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Agricultural Conservation Easement Deadline Set

Published Wednesday Mar 27, 2019

Agricultural Conservation Easement Deadline Set

The U.S. Department of Agriculture (USDA) Natural Resources Conservation Service (NRCS) for New Hampshire has established the 2019 Agricultural Conservation Easement Program (ACEP) application cutoff date of April 19, 2019. 

ACEP provides private landowners the opportunity to permanently protect, restore and enhance critical wetlands and wildlife habitat under Wetland Reserve Easements and the Wetland Reserve Enhancement Program, and to conserve productive agricultural lands under the Agricultural Land Easements and Regional Conservation Partnership Program.  Landowners are compensated for enrolling their land into the easement program.  “Protecting these lands preserves New Hampshire’s heritage, natural resources and open space,” says Rick Ellsmore, NRCS NH State Conservationist. “Easements are also important tools for people who are trying to improve the management of their land.”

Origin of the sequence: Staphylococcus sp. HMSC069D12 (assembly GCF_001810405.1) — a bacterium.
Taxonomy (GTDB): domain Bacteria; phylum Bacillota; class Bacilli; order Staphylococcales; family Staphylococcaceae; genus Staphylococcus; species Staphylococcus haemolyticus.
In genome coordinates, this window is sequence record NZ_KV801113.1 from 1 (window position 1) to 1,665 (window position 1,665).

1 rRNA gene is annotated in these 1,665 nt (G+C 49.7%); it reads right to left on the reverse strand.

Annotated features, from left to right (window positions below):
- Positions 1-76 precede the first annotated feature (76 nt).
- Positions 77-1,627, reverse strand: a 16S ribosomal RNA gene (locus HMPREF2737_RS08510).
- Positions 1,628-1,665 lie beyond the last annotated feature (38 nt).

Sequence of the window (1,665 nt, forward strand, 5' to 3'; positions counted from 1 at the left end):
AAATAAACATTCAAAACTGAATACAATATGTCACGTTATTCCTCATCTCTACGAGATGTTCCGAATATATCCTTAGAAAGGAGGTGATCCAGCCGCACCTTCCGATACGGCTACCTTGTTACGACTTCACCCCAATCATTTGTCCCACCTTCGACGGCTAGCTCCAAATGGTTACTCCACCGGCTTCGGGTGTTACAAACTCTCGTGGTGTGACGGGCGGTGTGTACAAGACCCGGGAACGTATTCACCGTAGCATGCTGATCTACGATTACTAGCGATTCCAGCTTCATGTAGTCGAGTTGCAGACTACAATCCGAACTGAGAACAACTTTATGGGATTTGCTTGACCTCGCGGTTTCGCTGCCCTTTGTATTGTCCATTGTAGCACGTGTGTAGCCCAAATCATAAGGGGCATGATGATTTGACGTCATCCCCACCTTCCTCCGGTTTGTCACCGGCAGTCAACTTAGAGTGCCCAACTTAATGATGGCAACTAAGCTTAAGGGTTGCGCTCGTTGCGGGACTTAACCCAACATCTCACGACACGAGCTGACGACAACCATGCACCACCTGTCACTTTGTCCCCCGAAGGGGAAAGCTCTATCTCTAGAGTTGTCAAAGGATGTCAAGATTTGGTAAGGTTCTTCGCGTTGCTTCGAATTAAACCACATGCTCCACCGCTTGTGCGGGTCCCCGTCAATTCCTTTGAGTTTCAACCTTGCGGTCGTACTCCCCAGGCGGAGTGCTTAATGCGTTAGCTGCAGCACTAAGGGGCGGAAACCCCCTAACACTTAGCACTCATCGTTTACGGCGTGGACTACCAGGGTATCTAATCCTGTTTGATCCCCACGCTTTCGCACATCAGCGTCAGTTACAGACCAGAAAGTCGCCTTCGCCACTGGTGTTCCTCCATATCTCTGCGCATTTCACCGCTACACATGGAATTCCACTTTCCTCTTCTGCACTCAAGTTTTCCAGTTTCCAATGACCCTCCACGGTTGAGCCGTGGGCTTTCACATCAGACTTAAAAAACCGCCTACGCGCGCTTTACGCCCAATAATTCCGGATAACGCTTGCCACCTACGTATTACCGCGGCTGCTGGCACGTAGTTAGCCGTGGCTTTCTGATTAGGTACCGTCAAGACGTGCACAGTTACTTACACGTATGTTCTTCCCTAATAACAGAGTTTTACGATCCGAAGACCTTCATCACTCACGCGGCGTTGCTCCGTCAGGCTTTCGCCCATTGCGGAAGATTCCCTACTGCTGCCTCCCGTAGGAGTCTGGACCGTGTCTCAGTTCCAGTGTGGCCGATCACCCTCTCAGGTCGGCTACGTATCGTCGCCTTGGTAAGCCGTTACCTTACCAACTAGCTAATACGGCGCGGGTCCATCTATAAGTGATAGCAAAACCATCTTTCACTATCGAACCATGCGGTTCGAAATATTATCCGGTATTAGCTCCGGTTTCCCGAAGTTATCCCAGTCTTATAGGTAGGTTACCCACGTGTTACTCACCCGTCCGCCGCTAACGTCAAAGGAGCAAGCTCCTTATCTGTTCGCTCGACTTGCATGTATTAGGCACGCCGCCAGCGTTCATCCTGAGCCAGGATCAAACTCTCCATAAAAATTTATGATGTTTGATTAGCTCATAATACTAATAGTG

Applications for ACEP are accepted on a continuous basis, however, periodic application cutoff dates are established for ranking and funding consideration.  All eligible applications received by the cutoff date will be ranked and prioritized for funding.  To be eligible for ranking, a WRE and WREP application must have Adjusted Gross Income status as determined by IRS and Highly Erodible Land Wetland Compliance status as determined by the Farm Service Agency verified as compliant.

Wetland reserve easements help landowners and tribes restore and protect, manage, maintain, and enhance the functional values of wetlands and other lands, and in the conservation of natural values including fish and wildlife and their habitat, water quality improvement, flood water retention, groundwater recharge, open space, aesthetic values, and environmental education. 

Agricultural land easements provide funds to conservation partners to purchase conservation easements on private working lands. This program helps keep working lands working, especially in areas experiencing development pressure. 

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